OBJECTIVES: To evaluate the effectiveness and safety of laparoscopic adrenalectomy with regard to adrenal mass size, as well as to consider its clinical and pathologic patterns. Laparoscopy is today considered the first-choice treatment of many adrenal diseases, although its use is still controversial for large adrenal masses and incidentally found adrenal cortical carcinoma. METHODS: A total of 125 patients underwent lateral transperitoneal laparoscopic adrenalectomy. The indications were either functioning or nonfunctioning adrenal masses, without any radiologic evidence of involvement of the surrounding structures. The correlation between the size and the operative times, estimated blood loss, incidence of intraoperative and postoperative complications, and length of hospital stay were studied with Pearson's correlation coefficient, Fisher's exact test, and the chi-square test. The analysis of variance test was used to evaluate any possible correlation between the size and clinicopathologic features and the results. RESULTS: A slight correlation was observed between the size and operative time (P = 0.004), but no correlation was observed between the size and the other parameters. Statistical analysis showed a significant correlation between the clinicopathologic patterns (nonfunctioning benign adrenal masses, Conn's adenoma, Cushing's adenoma, pheochromocytoma, adrenal cortical cancer, and other tumor metastasis) and the operative time (P = 0.011), but not with the other parameters. CONCLUSIONS: Laparoscopic adrenalectomy is also effective and safe for large lesions. The results of our series confirms that the risk of encountering an incidental adrenal cortical cancer is significantly increased for large lesions, and therefore, in these cases, additional attention is required to observe oncologic surgical principles.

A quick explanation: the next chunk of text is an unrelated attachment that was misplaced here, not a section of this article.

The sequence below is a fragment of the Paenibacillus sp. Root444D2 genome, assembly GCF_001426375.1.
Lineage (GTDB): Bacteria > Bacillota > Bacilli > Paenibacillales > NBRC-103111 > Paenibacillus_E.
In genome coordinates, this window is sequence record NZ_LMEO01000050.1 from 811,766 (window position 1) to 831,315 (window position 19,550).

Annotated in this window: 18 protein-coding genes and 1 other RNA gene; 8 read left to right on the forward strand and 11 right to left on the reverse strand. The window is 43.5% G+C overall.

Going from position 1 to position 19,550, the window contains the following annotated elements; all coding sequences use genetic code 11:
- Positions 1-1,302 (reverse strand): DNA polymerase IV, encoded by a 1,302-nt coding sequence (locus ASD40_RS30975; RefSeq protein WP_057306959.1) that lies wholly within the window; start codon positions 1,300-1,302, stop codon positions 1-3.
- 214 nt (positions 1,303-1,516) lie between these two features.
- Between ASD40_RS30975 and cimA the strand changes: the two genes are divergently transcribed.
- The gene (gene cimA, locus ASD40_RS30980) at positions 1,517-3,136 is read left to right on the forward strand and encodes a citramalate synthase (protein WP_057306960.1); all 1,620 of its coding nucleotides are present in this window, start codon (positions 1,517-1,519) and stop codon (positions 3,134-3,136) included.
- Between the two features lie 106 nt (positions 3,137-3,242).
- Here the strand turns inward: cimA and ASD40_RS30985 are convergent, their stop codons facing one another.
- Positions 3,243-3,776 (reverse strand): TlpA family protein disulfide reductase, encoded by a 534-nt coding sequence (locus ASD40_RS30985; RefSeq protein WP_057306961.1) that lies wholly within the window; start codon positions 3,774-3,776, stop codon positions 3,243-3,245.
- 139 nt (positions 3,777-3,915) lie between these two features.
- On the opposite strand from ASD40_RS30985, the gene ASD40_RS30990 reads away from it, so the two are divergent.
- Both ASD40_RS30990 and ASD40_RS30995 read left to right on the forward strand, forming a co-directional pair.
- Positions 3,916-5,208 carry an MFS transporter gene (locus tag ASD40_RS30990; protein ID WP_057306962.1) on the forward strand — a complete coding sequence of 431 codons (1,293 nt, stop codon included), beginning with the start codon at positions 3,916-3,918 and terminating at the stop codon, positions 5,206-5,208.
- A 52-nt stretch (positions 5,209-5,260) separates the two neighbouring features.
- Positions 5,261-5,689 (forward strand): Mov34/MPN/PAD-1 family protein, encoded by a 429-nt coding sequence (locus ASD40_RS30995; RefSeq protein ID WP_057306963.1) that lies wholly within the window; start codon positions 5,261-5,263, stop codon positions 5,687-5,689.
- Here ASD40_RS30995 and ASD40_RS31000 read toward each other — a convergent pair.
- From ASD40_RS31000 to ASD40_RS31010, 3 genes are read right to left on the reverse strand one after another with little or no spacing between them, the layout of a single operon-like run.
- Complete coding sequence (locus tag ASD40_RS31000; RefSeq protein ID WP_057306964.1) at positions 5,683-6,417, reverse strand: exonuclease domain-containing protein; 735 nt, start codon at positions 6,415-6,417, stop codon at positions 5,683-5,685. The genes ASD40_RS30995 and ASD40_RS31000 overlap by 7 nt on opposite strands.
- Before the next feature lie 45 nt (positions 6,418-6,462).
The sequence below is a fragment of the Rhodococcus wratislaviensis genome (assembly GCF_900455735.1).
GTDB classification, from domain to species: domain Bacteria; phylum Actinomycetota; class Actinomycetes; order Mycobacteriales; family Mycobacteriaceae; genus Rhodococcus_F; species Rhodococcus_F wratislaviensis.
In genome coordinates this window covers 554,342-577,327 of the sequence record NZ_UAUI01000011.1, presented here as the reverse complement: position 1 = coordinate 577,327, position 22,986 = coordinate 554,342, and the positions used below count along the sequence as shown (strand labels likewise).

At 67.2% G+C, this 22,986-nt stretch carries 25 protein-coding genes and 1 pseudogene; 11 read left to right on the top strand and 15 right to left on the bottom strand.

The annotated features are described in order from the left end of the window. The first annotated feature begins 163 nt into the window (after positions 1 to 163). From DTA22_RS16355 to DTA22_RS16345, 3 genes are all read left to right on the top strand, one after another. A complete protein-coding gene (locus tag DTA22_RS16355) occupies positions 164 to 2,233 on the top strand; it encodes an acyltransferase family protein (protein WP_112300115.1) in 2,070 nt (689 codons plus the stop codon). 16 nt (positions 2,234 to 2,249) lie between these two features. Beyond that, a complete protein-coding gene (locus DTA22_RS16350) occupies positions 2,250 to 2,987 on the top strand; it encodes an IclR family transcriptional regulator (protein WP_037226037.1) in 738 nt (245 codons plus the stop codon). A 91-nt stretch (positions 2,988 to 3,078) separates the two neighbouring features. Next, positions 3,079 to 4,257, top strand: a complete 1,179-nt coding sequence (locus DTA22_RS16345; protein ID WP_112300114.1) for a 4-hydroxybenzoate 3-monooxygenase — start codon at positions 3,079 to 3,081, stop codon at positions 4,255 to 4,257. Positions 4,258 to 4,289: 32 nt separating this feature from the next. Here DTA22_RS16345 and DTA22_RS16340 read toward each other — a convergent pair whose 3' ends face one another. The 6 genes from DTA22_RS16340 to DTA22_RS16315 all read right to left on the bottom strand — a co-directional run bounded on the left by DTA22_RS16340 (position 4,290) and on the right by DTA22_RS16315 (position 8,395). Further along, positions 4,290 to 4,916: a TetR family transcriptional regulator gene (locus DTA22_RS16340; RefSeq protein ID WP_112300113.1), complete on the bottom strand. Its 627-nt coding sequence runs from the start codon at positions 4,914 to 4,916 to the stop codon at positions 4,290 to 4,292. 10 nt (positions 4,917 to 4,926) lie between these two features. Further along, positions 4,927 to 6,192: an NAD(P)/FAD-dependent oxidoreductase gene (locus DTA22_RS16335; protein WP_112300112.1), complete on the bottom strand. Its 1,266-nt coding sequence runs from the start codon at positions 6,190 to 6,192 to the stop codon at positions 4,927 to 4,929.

Does adrenal mass size really affect safety and effectiveness of laparoscopic adrenalectomy?

SCARPA, ROBERTO MARIO
2002-01-01

Abstract

OBJECTIVES: To evaluate the effectiveness and safety of laparoscopic adrenalectomy with regard to adrenal mass size, as well as to consider its clinical and pathologic patterns. Laparoscopy is today considered the first-choice treatment of many adrenal diseases, although its use is still controversial for large adrenal masses and incidentally found adrenal cortical carcinoma. METHODS: A total of 125 patients underwent lateral transperitoneal laparoscopic adrenalectomy. The indications were either functioning or nonfunctioning adrenal masses, without any radiologic evidence of involvement of the surrounding structures. The correlation between the size and the operative times, estimated blood loss, incidence of intraoperative and postoperative complications, and length of hospital stay were studied with Pearson's correlation coefficient, Fisher's exact test, and the chi-square test. The analysis of variance test was used to evaluate any possible correlation between the size and clinicopathologic features and the results. RESULTS: A slight correlation was observed between the size and operative time (P = 0.004), but no correlation was observed between the size and the other parameters. Statistical analysis showed a significant correlation between the clinicopathologic patterns (nonfunctioning benign adrenal masses, Conn's adenoma, Cushing's adenoma, pheochromocytoma, adrenal cortical cancer, and other tumor metastasis) and the operative time (P = 0.011), but not with the other parameters. CONCLUSIONS: Laparoscopic adrenalectomy is also effective and safe for large lesions. The results of our series confirms that the risk of encountering an incidental adrenal cortical cancer is significantly increased for large lesions, and therefore, in these cases, additional attention is required to observe oncologic surgical principles.
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Utilizza questo identificativo per citare o creare un link a questo documento: https://hdl.handle.net/20.500.12610/9617
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